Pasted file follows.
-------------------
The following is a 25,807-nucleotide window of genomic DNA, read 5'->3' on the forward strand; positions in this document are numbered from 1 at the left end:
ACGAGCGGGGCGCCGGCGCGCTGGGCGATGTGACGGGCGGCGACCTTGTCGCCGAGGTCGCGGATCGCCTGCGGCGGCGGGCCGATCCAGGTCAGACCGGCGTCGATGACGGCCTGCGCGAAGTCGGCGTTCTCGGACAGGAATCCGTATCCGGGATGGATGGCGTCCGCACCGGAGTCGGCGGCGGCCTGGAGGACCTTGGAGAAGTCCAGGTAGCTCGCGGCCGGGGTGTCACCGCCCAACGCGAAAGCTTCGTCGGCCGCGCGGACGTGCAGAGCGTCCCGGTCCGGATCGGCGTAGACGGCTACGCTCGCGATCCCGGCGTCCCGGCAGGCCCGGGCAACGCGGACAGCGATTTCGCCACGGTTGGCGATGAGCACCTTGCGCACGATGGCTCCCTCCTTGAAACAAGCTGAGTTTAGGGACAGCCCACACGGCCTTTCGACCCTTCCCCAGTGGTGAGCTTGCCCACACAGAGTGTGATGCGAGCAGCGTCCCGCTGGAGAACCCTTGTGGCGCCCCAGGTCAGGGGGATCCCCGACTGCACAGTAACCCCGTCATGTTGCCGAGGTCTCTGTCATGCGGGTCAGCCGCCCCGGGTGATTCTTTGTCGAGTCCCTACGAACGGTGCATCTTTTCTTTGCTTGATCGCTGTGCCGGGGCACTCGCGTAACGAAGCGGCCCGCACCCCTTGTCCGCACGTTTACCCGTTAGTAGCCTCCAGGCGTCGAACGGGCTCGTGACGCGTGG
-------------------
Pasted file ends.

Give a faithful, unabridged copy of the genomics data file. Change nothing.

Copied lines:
The following is a 25,807-nucleotide window of genomic DNA, read 5'->3' on the forward strand; positions in this document are numbered from 1 at the left end:
ACGAGCGGGGCGCCGGCGCGCTGGGCGATGTGACGGGCGGCGACCTTGTCGCCGAGGTCGCGGATCGCCTGCGGCGGCGGGCCGATCCAGGTCAGACCGGCGTCGATGACGGCCTGCGCGAAGTCGGCGTTCTCGGACAGGAATCCGTATCCGGGATGGATGGCGTCCGCACCGGAGTCGGCGGCGGCCTGGAGGACCTTGGAGAAGTCCAGGTAGCTCGCGGCCGGGGTGTCACCGCCCAACGCGAAAGCTTCGTCGGCCGCGCGGACGTGCAGAGCGTCCCGGTCCGGATCGGCGTAGACGGCTACGCTCGCGATCCCGGCGTCCCGGCAGGCCCGGGCAACGCGGACAGCGATTTCGCCACGGTTGGCGATGAGCACCTTGCGCACGATGGCTCCCTCCTTGAAACAAGCTGAGTTTAGGGACAGCCCACACGGCCTTTCGACCCTTCCCCAGTGGTGAGCTTGCCCACACAGAGTGTGATGCGAGCAGCGTCCCGCTGGAGAACCCTTGTGGCGCCCCAGGTCAGGGGGATCCCCGACTGCACAGTAACCCCGTCATGTTGCCGAGGTCTCTGTCATGCGGGTCAGCCGCCCCGGGTGATTCTTTGTCGAGTCCCTACGAACGGTGCATCTTTTCTTTGCTTGATCGCTGTGCCGGGGCACTCGCGTAACGAAGCGGCCCGCACCCCTTGTCCGCACGTTTACCCGTTAGTAGCCTCCAGGCGTCGAACGGGCTCGTGACGCGTGG